Section A.5 Solving Polynomial Equations
Higherdegree polynomial equations have the form
\begin{align*}
\text{degree 3:} \quad \amp a\ r^3 + b\ r + c\ r + d = 0, \\
\text{degree 4:} \quad \amp a\ r^4 + b\ r^3 + c\ r^2 + d\ r + e = 0, \\
\text{degree 5:} \quad \amp a\ r^5 + b\ r^4 + c\ r^3 + d\ r^2 + e\ r + f = 0, \\
\amp \vdots
\end{align*}
and it turns out that these equations can always be factored into simpler polynomials. In particular, a polynomial of degree \(n\) can always be factored into \(n\) linear factors:
\begin{align*}
\text{degree 3:} \quad \amp (r  r_1)(r  r_2)(r  r_3) = 0, \\
\text{degree 4:} \quad \amp (r  r_1)(r  r_2)(r  r_3)(r  r_4) = 0, \\
\text{degree 5:} \quad \amp (r  r_1)(r  r_2)(r  r_3)(r  r_4)(r  r_5) = 0, \\
\amp \vdots
\end{align*}
where
\(r_1, r_2, r_3, ...\) are the solutions and can be real or complex.
This fact is known as the Fundamental Theorem of Algebra.
A "complex" solution is one that can contain \(\sqrt{1}\) (imaginary part).
For example, the equation \(x^2 = 4\) has two complex solutions since
\begin{align*}
x =\amp\ \pm \sqrt{4} \\
=\amp\ \pm \sqrt{4\cdot 1} \\
=\amp\ \pm \sqrt{4}\cdot \sqrt{1} \\
=\amp\ \pm 2\ i
\end{align*}
While knowing this is powerful, the process of factoring them can be quite challenging. However, there are some special forms and strategies that can help. A few are summarized below.
Techniques for Solving HigherDegree Polynomials.
 Recognizing Special Forms
Some polynomials can be factored using special patterns. Common forms include:
Common Factoring: \(ax^n + bx^{n1} = x^{n1}(ax + b)\)
Difference of Squares: \(a^2  b^2 = (a  b)(a + b)\)
Sum/Difference of Cubes: \(a^3 \pm b^3 = (a \pm b)(a^2 \mp ab + b^2)\)
Recognizing these forms can help simplify the factorization process.
 Known Factors
If you know one factor, then you can “divideout” the polynomial by this factor. For example, suppose we know that \(x = 1\) is a root of the polynomial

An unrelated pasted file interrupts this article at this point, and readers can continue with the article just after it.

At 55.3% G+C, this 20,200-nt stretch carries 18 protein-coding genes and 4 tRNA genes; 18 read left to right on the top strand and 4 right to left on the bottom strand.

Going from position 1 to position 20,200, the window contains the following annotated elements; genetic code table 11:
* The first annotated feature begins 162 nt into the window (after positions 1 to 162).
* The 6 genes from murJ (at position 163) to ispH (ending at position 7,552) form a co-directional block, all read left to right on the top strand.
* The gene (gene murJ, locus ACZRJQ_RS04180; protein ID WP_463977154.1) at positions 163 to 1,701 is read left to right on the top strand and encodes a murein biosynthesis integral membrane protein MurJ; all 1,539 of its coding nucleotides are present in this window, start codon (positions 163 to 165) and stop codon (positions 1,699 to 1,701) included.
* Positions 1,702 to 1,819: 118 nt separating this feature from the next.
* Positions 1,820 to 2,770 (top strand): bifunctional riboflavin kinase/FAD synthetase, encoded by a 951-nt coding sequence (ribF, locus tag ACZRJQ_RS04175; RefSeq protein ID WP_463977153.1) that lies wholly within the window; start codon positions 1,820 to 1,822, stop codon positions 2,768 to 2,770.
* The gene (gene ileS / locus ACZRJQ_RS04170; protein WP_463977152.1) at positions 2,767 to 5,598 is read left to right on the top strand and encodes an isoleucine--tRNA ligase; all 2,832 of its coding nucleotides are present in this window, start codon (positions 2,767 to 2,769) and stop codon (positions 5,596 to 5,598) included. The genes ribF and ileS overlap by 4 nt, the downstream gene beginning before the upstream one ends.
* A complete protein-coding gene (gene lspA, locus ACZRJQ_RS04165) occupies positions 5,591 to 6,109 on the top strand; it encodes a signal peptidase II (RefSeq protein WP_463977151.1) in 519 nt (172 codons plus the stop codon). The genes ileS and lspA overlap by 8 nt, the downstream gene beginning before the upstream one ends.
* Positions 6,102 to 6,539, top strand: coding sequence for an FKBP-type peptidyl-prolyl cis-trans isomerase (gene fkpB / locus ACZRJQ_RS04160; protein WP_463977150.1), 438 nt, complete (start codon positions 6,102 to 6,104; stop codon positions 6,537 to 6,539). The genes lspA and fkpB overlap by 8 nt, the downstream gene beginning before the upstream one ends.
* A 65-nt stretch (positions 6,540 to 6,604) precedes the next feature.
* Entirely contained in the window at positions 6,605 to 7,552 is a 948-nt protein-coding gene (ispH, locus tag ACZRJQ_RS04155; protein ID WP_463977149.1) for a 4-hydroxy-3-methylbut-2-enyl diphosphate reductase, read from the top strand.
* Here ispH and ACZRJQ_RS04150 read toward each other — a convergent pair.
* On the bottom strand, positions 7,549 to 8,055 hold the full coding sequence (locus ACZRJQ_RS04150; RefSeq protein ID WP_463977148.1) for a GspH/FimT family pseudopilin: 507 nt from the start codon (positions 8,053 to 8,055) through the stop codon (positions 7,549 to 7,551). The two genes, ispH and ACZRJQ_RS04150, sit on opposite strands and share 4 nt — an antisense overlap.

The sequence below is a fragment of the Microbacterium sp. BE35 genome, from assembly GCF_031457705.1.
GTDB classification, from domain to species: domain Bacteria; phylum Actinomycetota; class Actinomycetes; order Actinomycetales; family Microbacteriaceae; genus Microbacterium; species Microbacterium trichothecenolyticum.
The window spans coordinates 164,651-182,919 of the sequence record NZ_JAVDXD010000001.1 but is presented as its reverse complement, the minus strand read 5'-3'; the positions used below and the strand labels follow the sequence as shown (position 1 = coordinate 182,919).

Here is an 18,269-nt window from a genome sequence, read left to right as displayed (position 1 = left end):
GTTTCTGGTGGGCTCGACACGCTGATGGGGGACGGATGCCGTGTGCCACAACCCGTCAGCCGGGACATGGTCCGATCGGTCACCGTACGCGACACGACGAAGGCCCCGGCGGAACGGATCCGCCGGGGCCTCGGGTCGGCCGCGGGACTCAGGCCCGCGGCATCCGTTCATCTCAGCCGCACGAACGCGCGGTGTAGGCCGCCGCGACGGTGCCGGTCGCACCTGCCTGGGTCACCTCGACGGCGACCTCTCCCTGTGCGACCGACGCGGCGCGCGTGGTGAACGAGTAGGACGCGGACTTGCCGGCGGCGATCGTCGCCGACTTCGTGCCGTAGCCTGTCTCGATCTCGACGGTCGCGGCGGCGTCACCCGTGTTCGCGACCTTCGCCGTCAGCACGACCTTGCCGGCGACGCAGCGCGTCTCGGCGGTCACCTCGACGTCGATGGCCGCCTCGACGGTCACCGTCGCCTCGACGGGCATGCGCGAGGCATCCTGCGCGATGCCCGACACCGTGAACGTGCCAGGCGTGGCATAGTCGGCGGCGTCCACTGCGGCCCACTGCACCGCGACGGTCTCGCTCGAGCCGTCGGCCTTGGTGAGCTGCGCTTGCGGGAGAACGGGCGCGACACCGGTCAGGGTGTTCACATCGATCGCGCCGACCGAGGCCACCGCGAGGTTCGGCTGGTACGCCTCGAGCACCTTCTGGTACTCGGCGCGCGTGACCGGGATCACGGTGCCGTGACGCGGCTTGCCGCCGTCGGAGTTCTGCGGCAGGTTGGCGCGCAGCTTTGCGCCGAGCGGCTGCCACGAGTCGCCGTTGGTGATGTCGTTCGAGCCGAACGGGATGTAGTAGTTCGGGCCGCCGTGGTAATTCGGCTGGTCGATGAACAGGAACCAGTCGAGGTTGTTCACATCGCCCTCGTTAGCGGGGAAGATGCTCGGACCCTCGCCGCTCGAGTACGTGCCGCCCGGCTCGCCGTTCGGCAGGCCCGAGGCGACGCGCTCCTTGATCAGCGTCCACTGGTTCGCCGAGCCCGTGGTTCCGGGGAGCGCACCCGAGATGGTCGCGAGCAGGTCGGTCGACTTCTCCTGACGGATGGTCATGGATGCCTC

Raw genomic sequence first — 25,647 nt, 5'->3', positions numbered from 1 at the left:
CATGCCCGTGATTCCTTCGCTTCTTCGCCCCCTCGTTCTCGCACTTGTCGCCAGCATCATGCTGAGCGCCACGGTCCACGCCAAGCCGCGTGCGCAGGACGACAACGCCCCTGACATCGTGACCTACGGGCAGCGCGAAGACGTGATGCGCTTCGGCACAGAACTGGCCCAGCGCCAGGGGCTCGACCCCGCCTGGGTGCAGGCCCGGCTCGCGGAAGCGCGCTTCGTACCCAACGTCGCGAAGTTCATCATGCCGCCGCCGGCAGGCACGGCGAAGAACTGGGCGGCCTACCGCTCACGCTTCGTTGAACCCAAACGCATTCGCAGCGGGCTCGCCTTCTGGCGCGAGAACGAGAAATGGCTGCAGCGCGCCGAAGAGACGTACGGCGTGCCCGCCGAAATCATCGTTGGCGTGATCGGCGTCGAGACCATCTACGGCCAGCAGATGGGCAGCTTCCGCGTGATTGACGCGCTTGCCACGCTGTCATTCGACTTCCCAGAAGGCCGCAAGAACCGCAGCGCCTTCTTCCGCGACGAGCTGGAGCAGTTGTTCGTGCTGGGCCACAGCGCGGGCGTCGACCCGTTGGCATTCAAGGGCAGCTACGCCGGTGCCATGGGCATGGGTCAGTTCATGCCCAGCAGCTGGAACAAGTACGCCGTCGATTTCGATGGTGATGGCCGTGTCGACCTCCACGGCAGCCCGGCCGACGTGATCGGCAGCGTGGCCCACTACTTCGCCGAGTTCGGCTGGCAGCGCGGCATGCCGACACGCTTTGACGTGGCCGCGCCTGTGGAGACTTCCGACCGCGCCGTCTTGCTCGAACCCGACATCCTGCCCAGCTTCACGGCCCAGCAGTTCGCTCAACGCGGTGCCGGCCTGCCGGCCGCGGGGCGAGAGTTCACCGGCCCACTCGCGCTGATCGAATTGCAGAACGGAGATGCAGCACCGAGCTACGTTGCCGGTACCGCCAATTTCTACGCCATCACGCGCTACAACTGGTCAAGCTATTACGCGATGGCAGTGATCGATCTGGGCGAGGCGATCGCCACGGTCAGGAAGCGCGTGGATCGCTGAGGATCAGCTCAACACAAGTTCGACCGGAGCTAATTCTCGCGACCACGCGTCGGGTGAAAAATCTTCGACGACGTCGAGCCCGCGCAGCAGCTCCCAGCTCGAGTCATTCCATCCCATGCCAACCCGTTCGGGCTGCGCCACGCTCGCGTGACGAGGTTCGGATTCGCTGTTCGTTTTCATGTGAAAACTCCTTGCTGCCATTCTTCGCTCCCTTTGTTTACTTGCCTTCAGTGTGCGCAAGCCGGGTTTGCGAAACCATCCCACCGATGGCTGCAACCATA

\begin{equation*}
x^3  6x^2 + 11x  6 = 0\text{.}
\end{equation*}
Then, we know that \((x  1)\) is a factor, so
\begin{equation*}
x^3  6x^2 + 11x  6 = (x  1)p(x)
\end{equation*}
where \(p(x)\) is some seconddegree polynomial you multiply by \((x  1)\) to get our original polynomial. We can find \(p(x)\) by dividing both sides by \(x  1\text{,}\) like so
\begin{equation*}
p(x) = \frac{x^3  6x^2 + 11x  6}{x  1} \os{\knowl{./knowl/xref/polydiv.html}{how?}}{=} x^2  5x + 6
\end{equation*}
Therefore,
\begin{align*}
x^3  6x^2 + 11x  6 \amp = (x  1)(x^2  5x + 6)\\
\amp = (x  1)(x  2)(x  3)
\end{align*}
 Possible Rational Roots
There is a theorem that tells us potential fractional roots of the polynomial. If \(r = \frac{p}{q}\) is a solution, then \(r\) must be of the form
\begin{equation*}
r = \pm \frac{\text{factor of } a_0}{\text{factor of } a_n}\text{.}
\end{equation*}
This gives us a list of possible solutions to test. For example, if we have the polynomial
\begin{equation*}
2x^3  3x^2  11x + 6 = 0
\end{equation*}
then the possible factors of \(a_0 = 6\) are \(1, 2, 3, 6\) and the possible factors of \(a_n = 2\) are \(1, 2\text{.}\) Therefore, the possible fractional solutions are
\begin{equation*}
\pm \frac{\text{factor of 6}}{\text{factor of 2}} = \pm \frac11, \pm \frac12, \pm \frac21, \pm \frac22, \pm \frac31, \pm \frac32, \pm \frac61, \pm \frac62
\end{equation*}
We can test each of these values to find up to 3 solutions. Once we find one, we can use the previous technique to help find more.
 Use Technology
Factoring higherorder polynomials can be very difficult to do by and this is one skill that may be better suited for a computer. There are many software packages that can factor polynomials for you. For example, the Wolfram Alpha website will do it with ease.
Example 68.
Completely factor and solve the following characteristic equations
\(\displaystyle 4\ r^2  9 = 0 \)
\(\displaystyle r^2  3 = 0 \)
\(\displaystyle r^3 + 3\ r^2  4\ r = 0 \)
\(\displaystyle r^5 + 10\ r^4 = 0 \)
\(\displaystyle r^4  100\ r^2 = 0 \)
\(\displaystyle r^5  4\ r^3 = 0 \)
\(\displaystyle r^4  32 = 0 \)
Solution.
The degree of each equation tells you how many factors you should have.